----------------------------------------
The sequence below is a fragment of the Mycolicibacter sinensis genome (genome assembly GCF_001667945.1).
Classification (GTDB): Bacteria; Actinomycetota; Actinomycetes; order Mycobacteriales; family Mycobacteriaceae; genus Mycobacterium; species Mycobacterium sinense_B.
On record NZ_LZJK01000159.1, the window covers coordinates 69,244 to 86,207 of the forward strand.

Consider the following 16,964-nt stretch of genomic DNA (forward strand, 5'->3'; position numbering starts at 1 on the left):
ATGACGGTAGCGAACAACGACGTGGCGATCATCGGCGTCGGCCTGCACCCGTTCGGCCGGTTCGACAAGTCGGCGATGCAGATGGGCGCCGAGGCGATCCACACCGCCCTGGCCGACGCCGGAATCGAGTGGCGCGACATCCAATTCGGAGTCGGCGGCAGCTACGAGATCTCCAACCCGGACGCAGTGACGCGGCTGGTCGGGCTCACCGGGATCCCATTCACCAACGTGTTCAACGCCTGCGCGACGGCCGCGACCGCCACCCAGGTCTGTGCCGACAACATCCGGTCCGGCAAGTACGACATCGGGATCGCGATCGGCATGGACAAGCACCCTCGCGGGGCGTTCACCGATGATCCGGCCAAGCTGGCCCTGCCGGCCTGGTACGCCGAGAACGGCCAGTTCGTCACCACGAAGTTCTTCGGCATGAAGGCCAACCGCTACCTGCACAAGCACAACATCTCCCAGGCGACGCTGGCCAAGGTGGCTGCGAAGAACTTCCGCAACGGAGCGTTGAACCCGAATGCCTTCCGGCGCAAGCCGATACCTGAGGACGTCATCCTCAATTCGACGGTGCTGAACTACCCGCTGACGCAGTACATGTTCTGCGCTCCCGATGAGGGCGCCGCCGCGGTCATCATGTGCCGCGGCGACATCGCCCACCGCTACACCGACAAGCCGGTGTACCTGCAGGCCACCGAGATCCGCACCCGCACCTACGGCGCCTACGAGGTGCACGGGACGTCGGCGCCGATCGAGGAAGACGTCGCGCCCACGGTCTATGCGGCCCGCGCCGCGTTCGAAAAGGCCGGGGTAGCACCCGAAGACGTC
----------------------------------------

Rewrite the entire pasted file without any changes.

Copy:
The sequence below is a fragment of the Mycolicibacter sinensis genome (genome assembly GCF_001667945.1).
Classification (GTDB): Bacteria; Actinomycetota; Actinomycetes; order Mycobacteriales; family Mycobacteriaceae; genus Mycobacterium; species Mycobacterium sinense_B.
On record NZ_LZJK01000159.1, the window covers coordinates 69,244 to 86,207 of the forward strand.

Consider the following 16,964-nt stretch of genomic DNA (forward strand, 5'->3'; position numbering starts at 1 on the left):
ATGACGGTAGCGAACAACGACGTGGCGATCATCGGCGTCGGCCTGCACCCGTTCGGCCGGTTCGACAAGTCGGCGATGCAGATGGGCGCCGAGGCGATCCACACCGCCCTGGCCGACGCCGGAATCGAGTGGCGCGACATCCAATTCGGAGTCGGCGGCAGCTACGAGATCTCCAACCCGGACGCAGTGACGCGGCTGGTCGGGCTCACCGGGATCCCATTCACCAACGTGTTCAACGCCTGCGCGACGGCCGCGACCGCCACCCAGGTCTGTGCCGACAACATCCGGTCCGGCAAGTACGACATCGGGATCGCGATCGGCATGGACAAGCACCCTCGCGGGGCGTTCACCGATGATCCGGCCAAGCTGGCCCTGCCGGCCTGGTACGCCGAGAACGGCCAGTTCGTCACCACGAAGTTCTTCGGCATGAAGGCCAACCGCTACCTGCACAAGCACAACATCTCCCAGGCGACGCTGGCCAAGGTGGCTGCGAAGAACTTCCGCAACGGAGCGTTGAACCCGAATGCCTTCCGGCGCAAGCCGATACCTGAGGACGTCATCCTCAATTCGACGGTGCTGAACTACCCGCTGACGCAGTACATGTTCTGCGCTCCCGATGAGGGCGCCGCCGCGGTCATCATGTGCCGCGGCGACATCGCCCACCGCTACACCGACAAGCCGGTGTACCTGCAGGCCACCGAGATCCGCACCCGCACCTACGGCGCCTACGAGGTGCACGGGACGTCGGCGCCGATCGAGGAAGACGTCGCGCCCACGGTCTATGCGGCCCGCGCCGCGTTCGAAAAGGCCGGGGTAGCACCCGAAGACGTC